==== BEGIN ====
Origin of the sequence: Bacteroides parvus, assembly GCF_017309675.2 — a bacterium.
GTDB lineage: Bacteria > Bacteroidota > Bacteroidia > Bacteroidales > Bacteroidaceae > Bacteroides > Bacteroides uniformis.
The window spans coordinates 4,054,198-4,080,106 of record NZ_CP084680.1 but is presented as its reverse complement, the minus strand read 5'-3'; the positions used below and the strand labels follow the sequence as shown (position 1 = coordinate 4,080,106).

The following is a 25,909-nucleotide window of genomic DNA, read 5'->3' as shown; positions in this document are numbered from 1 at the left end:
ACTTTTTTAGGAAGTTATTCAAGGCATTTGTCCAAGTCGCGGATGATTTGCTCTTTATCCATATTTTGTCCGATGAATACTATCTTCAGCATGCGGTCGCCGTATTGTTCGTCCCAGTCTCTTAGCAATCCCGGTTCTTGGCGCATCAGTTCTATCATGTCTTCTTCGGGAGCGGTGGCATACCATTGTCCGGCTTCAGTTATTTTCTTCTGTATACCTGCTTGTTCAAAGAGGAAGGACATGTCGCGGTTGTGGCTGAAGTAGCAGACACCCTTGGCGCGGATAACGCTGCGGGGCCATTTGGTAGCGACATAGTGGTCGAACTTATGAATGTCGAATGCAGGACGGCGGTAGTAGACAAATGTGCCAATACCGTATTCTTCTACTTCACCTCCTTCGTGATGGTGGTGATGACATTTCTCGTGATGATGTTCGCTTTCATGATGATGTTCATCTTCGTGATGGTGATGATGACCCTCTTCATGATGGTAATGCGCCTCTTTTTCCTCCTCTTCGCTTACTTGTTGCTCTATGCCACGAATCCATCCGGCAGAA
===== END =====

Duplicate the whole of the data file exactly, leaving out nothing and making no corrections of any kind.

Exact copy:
Origin of the sequence: Bacteroides parvus, assembly GCF_017309675.2 — a bacterium.
GTDB lineage: Bacteria > Bacteroidota > Bacteroidia > Bacteroidales > Bacteroidaceae > Bacteroides > Bacteroides uniformis.
The window spans coordinates 4,054,198-4,080,106 of record NZ_CP084680.1 but is presented as its reverse complement, the minus strand read 5'-3'; the positions used below and the strand labels follow the sequence as shown (position 1 = coordinate 4,080,106).

The following is a 25,909-nucleotide window of genomic DNA, read 5'->3' as shown; positions in this document are numbered from 1 at the left end:
ACTTTTTTAGGAAGTTATTCAAGGCATTTGTCCAAGTCGCGGATGATTTGCTCTTTATCCATATTTTGTCCGATGAATACTATCTTCAGCATGCGGTCGCCGTATTGTTCGTCCCAGTCTCTTAGCAATCCCGGTTCTTGGCGCATCAGTTCTATCATGTCTTCTTCGGGAGCGGTGGCATACCATTGTCCGGCTTCAGTTATTTTCTTCTGTATACCTGCTTGTTCAAAGAGGAAGGACATGTCGCGGTTGTGGCTGAAGTAGCAGACACCCTTGGCGCGGATAACGCTGCGGGGCCATTTGGTAGCGACATAGTGGTCGAACTTATGAATGTCGAATGCAGGACGGCGGTAGTAGACAAATGTGCCAATACCGTATTCTTCTACTTCACCTCCTTCGTGATGGTGGTGATGACATTTCTCGTGATGATGTTCGCTTTCATGATGATGTTCATCTTCGTGATGGTGATGATGACCCTCTTCATGATGGTAATGCGCCTCTTTTTCCTCCTCTTCGCTTACTTGTTGCTCTATGCCACGAATCCATCCGGCAGAA